Album Review: Jeff Rosenstock – “I Look Like Shit”

Jeff Rosenstock’s lyrics have always resonated with me, and his experimental attitude towards music has always felt earnest and inspired. In my mind, the punk scene is lucky to call Rosenstock a native. On I Look Like Shit, Rosenstock further explores his own influences, but this time in the context of a solo album. While comparisons to Bomb the Music Industry! are inevitable, and frankly warranted, subtle changes in approach make this album an exciting and unique experience.

The trilling guitar lines, synthesizer melodies, and girl group back-up vocals that made Vacation sound like a beach punk masterpiece are still here, but this time around used to evoke the 50’s more than the 60’s. But more interesting is the raw tone that pervades I Look Like Shit, balancing it’s over-production and instrumental enthusiasm with Rosenstock’s strained, pop-punk inflected voice– which is in rare form, and used just as thoroughly as any instrument, going from falsettos to hardcore shouting and a wavering croon at a moments notice.

“Twinkles” kicks the album off, its opening reminiscent of the more piano driven segments off Scrambles. Lyrically, it establishes themes that run through the entire album, including loneliness, shame, and anxiety. “Twinkles” finds the narrator (who is most likely Rosenstock himself) paranoid and afraid of his peers, remembering when they were all equals (“Teenage Halloween…”) and contemplating why he was left behind, while his friends enter adulthood. It’s interesting how the lyrics maintain a sort of abstract approach to its meaning, favoring anecdotes over ham-fisted misery. “80’s Through the 50’s” might be my favorite song on the album, combining decades of sound into one beautiful track, while “Little Blue Pills” is an outright punk song, driven by fast, fuzzy guitar chords and Rosenstock’s own self loathing.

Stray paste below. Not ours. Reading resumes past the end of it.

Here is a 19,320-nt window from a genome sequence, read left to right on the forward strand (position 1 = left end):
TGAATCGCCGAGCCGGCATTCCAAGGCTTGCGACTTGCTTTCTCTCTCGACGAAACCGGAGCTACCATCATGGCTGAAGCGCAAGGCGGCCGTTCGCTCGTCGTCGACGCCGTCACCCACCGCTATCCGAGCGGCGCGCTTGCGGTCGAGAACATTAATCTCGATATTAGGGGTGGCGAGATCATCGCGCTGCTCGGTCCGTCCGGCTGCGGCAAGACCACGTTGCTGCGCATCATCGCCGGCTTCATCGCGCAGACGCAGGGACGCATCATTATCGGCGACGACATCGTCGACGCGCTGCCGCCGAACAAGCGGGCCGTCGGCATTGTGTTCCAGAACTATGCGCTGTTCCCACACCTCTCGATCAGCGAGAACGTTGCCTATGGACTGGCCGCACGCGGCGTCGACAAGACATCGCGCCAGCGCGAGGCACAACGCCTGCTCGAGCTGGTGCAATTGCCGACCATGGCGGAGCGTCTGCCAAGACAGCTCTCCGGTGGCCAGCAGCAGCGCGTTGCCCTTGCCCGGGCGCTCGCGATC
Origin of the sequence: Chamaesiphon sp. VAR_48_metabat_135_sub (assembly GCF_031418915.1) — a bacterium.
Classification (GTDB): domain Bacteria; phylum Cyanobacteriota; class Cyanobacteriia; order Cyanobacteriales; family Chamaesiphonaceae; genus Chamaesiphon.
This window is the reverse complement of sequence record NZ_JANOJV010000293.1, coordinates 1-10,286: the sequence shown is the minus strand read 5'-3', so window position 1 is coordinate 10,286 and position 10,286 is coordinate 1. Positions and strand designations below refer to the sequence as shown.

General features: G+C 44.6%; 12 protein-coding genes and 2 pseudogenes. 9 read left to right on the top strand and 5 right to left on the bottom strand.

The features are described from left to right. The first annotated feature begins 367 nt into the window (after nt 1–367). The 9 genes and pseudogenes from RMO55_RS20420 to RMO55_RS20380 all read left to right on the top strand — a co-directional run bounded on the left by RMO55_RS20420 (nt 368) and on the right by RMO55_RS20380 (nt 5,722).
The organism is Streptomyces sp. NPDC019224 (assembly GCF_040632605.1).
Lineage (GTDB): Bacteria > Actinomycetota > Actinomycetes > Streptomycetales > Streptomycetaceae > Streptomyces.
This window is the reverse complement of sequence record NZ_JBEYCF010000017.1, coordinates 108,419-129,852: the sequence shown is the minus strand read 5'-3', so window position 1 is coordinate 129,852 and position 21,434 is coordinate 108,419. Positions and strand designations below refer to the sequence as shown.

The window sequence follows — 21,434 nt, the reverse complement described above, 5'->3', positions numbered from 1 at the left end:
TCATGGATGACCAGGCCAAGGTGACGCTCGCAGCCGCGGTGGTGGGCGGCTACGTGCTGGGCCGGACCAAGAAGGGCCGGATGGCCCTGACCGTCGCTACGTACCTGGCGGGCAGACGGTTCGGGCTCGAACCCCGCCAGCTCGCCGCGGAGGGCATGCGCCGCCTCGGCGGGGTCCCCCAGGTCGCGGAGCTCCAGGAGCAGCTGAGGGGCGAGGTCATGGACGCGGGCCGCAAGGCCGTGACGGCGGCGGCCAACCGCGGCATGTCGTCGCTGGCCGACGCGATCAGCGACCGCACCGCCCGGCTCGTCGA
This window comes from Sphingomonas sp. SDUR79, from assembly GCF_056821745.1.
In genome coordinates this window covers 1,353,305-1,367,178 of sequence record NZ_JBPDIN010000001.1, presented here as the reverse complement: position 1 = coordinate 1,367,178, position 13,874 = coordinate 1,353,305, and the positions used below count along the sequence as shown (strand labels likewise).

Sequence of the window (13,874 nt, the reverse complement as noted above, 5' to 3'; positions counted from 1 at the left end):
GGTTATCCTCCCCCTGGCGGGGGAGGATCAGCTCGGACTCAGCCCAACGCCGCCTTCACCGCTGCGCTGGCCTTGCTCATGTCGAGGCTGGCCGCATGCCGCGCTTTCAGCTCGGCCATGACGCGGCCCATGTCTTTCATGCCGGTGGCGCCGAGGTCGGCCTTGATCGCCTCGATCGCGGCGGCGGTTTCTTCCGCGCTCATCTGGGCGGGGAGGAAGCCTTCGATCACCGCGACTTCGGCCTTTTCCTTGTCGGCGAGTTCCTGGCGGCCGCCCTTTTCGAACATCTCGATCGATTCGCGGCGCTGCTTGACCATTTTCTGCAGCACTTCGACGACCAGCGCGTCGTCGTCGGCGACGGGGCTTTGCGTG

What amazes me the most about I Look Like Shit is that there is not a single bad track on the entire album– every song here is of high quality. Amidst all the original material are two covers as well, chosen wisely enough that they feel like a continuation of everything Rosenstock has been singing on his own tracks. “Dishes,” originally by Pulp, cements the theme of housework that runs through the album (see also: “The Trash The Trash The Trash”) and is played as light reggae. I Look Like Shit feels and sounds like a battle between past, present, and future; I can’t help but wonder if the domesticity of household chores feels something like giving up to Rosenstock, a representation of a normal life– one that he obviously envies but remains defiant too. The other cover, “I Don’t Wanna Die” by the Ging Nang Boyz, is sung in Japanese except for its chorus and manages to feel fun and universal despite the language barrier.

I Look Like Shit is musically adventurous, catchy as hell, and painfully introspective– to call it anything but a triumphant success would be underselling it. If this is what a post-Bomb the Music Industry! world looks like, I’m in.

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